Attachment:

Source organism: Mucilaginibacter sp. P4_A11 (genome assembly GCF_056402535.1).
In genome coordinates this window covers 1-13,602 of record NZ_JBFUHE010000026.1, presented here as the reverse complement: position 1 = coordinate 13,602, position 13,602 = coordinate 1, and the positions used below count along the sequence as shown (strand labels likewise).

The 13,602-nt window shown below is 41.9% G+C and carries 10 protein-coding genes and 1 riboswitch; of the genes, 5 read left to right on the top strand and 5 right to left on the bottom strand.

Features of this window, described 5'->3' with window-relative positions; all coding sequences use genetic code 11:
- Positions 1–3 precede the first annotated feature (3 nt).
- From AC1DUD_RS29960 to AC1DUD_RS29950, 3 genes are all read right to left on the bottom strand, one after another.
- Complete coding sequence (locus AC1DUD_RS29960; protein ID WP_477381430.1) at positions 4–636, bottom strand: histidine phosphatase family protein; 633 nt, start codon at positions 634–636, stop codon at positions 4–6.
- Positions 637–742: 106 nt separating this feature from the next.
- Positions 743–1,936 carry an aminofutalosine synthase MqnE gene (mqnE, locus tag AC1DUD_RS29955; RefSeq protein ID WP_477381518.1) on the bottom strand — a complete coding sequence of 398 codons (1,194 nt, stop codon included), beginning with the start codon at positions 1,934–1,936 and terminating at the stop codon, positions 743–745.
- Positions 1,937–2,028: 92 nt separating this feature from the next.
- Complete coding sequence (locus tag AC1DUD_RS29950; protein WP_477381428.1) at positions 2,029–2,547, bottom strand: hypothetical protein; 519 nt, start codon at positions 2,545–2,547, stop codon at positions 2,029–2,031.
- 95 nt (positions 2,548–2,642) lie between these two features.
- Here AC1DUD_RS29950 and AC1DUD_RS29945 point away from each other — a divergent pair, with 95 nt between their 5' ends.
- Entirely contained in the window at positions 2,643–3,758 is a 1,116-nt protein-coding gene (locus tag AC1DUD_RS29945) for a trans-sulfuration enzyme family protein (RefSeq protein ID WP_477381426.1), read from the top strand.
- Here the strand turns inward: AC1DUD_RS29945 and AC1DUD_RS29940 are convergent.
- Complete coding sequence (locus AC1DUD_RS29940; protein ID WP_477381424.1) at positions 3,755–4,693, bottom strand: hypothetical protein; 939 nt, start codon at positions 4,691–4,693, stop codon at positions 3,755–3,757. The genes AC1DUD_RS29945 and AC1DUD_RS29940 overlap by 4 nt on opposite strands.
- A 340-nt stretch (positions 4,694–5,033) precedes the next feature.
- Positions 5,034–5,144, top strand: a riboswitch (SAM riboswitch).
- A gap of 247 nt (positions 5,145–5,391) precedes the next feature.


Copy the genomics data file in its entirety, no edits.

Source organism: Mucilaginibacter sp. P4_A11 (genome assembly GCF_056402535.1).
In genome coordinates this window covers 1-13,602 of record NZ_JBFUHE010000026.1, presented here as the reverse complement: position 1 = coordinate 13,602, position 13,602 = coordinate 1, and the positions used below count along the sequence as shown (strand labels likewise).

The 13,602-nt window shown below is 41.9% G+C and carries 10 protein-coding genes and 1 riboswitch; of the genes, 5 read left to right on the top strand and 5 right to left on the bottom strand.

Features of this window, described 5'->3' with window-relative positions; all coding sequences use genetic code 11:
- Positions 1–3 precede the first annotated feature (3 nt).
- From AC1DUD_RS29960 to AC1DUD_RS29950, 3 genes are all read right to left on the bottom strand, one after another.
- Complete coding sequence (locus AC1DUD_RS29960; protein ID WP_477381430.1) at positions 4–636, bottom strand: histidine phosphatase family protein; 633 nt, start codon at positions 634–636, stop codon at positions 4–6.
- Positions 637–742: 106 nt separating this feature from the next.
- Positions 743–1,936 carry an aminofutalosine synthase MqnE gene (mqnE, locus tag AC1DUD_RS29955; RefSeq protein ID WP_477381518.1) on the bottom strand — a complete coding sequence of 398 codons (1,194 nt, stop codon included), beginning with the start codon at positions 1,934–1,936 and terminating at the stop codon, positions 743–745.
- Positions 1,937–2,028: 92 nt separating this feature from the next.
- Complete coding sequence (locus tag AC1DUD_RS29950; protein WP_477381428.1) at positions 2,029–2,547, bottom strand: hypothetical protein; 519 nt, start codon at positions 2,545–2,547, stop codon at positions 2,029–2,031.
- 95 nt (positions 2,548–2,642) lie between these two features.
- Here AC1DUD_RS29950 and AC1DUD_RS29945 point away from each other — a divergent pair, with 95 nt between their 5' ends.
- Entirely contained in the window at positions 2,643–3,758 is a 1,116-nt protein-coding gene (locus tag AC1DUD_RS29945) for a trans-sulfuration enzyme family protein (RefSeq protein ID WP_477381426.1), read from the top strand.
- Here the strand turns inward: AC1DUD_RS29945 and AC1DUD_RS29940 are convergent.
- Complete coding sequence (locus AC1DUD_RS29940; protein ID WP_477381424.1) at positions 3,755–4,693, bottom strand: hypothetical protein; 939 nt, start codon at positions 4,691–4,693, stop codon at positions 3,755–3,757. The genes AC1DUD_RS29945 and AC1DUD_RS29940 overlap by 4 nt on opposite strands.
- A 340-nt stretch (positions 4,694–5,033) precedes the next feature.
- Positions 5,034–5,144, top strand: a riboswitch (SAM riboswitch).
- A gap of 247 nt (positions 5,145–5,391) precedes the next feature.